In any business or organization, leadership is an important component of achieving success. In the specific area of health care, it is especially important. The stakes of failure resulting from a dysfunctional work environment can literally mean the death of customers. Certain professions, law, for instance, involve concentrations of highly-educated individuals who are usually not lacking in self-esteem and who generally hold strong opinions regarding the manner in which they perform their work. In no profession is the problem of managing or leading -- and the two may overlap, but are not necessarily the same thing -- disparate personalities involved in high-stakes endeavors more challenging than in the field of health care.
One of the biggest problems in leading in the health care environment involves the high levels of self-esteem prevalent among a group of trained practitioners. And the problem is especially acute in the case of narcissistic physicians with large but easily-bruised egos. The constant pressures associated with medical care, especially in a hospital, create serious challenges for organizational leadership. A recent study of the role of ego in the medical profession begins with the observation that
"A healthy ego is an important part of overall psychological resilience. However, when faced with an ego threat, individuals with high but unstable self-esteem may be prone to maladaptive behavior aimed at bolstering or safeguarding their self-image." ["Brief Report: Physician Narcissism, Ego Threats, and Confidence in the Face of Uncertainty," Journal of Applied Social Psychology, 2010, 40, 4]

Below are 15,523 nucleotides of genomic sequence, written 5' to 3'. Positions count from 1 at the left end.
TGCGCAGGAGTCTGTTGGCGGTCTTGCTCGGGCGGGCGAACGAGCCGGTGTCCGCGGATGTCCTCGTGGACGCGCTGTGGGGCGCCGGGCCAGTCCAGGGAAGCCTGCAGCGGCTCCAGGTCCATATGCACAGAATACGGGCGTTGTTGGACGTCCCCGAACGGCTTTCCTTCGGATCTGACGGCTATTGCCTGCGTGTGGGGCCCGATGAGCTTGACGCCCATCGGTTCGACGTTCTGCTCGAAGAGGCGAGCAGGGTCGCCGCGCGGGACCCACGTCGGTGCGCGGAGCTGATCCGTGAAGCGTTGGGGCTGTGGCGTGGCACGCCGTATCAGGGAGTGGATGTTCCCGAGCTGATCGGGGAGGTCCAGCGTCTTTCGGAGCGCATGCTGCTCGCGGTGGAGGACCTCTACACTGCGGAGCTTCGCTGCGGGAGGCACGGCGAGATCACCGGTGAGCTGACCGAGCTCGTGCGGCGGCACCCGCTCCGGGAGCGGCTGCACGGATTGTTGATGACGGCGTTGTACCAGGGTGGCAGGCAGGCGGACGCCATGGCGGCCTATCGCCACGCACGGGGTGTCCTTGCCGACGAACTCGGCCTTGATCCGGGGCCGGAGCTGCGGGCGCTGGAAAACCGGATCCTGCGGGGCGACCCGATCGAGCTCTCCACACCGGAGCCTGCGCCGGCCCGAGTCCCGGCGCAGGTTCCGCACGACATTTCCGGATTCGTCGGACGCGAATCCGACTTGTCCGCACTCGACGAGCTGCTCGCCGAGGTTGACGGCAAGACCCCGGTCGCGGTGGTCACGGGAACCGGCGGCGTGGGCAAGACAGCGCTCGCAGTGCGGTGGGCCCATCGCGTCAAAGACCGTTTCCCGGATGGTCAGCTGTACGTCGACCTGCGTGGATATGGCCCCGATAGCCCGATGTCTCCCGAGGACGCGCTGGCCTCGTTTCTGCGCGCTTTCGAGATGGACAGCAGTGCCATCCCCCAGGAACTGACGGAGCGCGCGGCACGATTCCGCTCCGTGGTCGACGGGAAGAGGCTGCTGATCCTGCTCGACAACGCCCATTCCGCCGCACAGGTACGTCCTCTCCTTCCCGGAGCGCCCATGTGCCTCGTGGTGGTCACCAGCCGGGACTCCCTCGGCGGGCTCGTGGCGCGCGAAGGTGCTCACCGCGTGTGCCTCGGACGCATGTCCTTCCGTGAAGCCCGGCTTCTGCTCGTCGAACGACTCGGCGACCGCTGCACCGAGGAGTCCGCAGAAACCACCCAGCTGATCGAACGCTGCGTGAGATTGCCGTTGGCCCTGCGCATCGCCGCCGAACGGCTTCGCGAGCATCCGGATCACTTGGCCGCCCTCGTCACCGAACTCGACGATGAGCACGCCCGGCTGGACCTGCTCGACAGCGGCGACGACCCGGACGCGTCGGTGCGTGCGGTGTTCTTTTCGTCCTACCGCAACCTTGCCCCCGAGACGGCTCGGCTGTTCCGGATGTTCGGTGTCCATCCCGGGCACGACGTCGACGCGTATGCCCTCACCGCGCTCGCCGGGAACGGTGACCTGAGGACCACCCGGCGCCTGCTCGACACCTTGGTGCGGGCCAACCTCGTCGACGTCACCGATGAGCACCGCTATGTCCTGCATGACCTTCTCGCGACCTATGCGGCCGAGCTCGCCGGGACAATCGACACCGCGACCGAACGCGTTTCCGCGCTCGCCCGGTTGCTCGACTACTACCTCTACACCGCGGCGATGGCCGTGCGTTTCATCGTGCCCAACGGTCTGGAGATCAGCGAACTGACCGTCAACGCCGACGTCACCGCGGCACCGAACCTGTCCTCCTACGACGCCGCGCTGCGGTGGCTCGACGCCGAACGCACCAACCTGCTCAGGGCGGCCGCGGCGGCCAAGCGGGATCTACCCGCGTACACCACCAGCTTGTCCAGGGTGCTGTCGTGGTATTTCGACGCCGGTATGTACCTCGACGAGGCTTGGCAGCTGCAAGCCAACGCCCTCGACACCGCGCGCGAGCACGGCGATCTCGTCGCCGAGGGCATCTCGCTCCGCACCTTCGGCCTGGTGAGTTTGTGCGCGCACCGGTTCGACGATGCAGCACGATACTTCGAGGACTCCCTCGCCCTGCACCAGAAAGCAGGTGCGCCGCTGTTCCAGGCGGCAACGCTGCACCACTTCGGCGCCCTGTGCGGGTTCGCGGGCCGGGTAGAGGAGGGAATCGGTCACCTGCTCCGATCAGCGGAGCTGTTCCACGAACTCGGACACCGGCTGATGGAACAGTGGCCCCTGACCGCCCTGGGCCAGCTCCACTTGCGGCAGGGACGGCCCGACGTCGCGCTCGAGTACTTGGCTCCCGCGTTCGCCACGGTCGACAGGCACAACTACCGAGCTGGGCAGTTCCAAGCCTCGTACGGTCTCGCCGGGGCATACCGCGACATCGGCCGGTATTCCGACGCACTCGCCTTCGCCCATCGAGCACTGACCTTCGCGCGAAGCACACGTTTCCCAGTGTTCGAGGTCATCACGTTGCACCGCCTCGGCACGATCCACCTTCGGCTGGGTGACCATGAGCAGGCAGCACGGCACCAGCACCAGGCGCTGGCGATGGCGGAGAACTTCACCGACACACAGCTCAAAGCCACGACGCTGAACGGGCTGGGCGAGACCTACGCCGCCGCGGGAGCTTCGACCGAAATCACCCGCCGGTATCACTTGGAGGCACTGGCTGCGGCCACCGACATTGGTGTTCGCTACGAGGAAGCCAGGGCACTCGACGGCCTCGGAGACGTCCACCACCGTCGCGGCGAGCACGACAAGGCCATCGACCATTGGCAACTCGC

For individuals who have endured the protracted and mentally and physically grueling process of attaining a medical eduation, including internships and residency requirements, the notion of being "led" occasionally does not sit well. Physicians and nurses come from disparate backgrounds, and while the fundamentals of medical care are consistent across state lines, the cultures of various academic institutions and hospitals are sufficiently different to create tremendous diversity among staffs.
In addition to the problem of dealing with physician ego -- or, more precisely, extending from that challenge -- is the natural resistance of people to organizational change. Many individuals do not respond well to changes in the practices in which they are experienced and comfortable. Health care, however, is a dynamic profession in which administrative and practical evolution or change is an integral component of the system. Leading a staff toward a changed operating environment can be difficult, but necessary in many instances. A leader's ability to communicate effectively is essential if the challenge of confronting change is to be adequately met.
With the scale of change currently occurring in the field of health care, the imperative of leading one's staff through the transitions on the horizon cannot be overemphasized.
A perennial challenge for managers or leaders in the field of health care is the need to remain current on developments in health care. While that may sound obvious and elementary, in practice it is neither. Administering a medical clinic or hospital is an incredibly demanding job, with the highest of stakes. Doing so while retaining one's profiency in the practice of medicine can prove daunting. It is, however, essential if effective leadership is possible when managing a team of practicing physicians.